What causes glaucoma and poor vision in babies born with cataract?
- Type of funding: Fight for Sight Small Grant Award
- Grant Holder: Dr Annegret Dahlmann-Noor
- Institute: UCL Institute of Ophthalmology
- Region: London
- Start date: January 2016
- End Date: December 2016
- Priority: Causes
- Eye Category: Cataract
Each year 240 children in the UK are born with cataract, a clouding of the lens in the eye. Untreated, this causes blindness.
Surgery can remove cataracts, but most children still develop poor vision and are registered as sight impaired. Many also develop high pressure in the eye, which damages the optic nerve (glaucoma), and requires lifelong treatment and many further operations. Doctors do not know why the outcomes are often poor.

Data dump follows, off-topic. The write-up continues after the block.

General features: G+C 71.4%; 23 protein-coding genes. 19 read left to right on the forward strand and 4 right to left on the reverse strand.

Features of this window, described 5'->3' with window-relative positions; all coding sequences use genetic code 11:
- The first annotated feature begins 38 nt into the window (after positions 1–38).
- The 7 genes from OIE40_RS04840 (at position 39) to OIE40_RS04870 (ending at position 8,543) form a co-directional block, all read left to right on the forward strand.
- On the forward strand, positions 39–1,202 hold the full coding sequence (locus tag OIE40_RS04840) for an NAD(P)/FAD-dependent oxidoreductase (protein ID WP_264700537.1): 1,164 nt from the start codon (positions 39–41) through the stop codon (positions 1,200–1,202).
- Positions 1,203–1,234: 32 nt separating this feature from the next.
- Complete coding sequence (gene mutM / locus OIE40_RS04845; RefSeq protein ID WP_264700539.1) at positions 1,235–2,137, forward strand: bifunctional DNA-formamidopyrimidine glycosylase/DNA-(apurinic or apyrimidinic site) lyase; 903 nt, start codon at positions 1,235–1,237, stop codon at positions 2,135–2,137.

In this project the team is using new scanning technologies (called optical coherence tomography or OCT) and eye movement recordings to study all the structures inside the eye that are affected by cataract surgery and the 'eye wobble' (nystagmus) that many children with poor sight develop.
The aim is to identify the mechanism of glaucoma and poor vision, so we have new targets for treatment. Early detection of risk factors and better treatments may allow more children who need to have cataract surgery in infancy to develop better- or normal vision.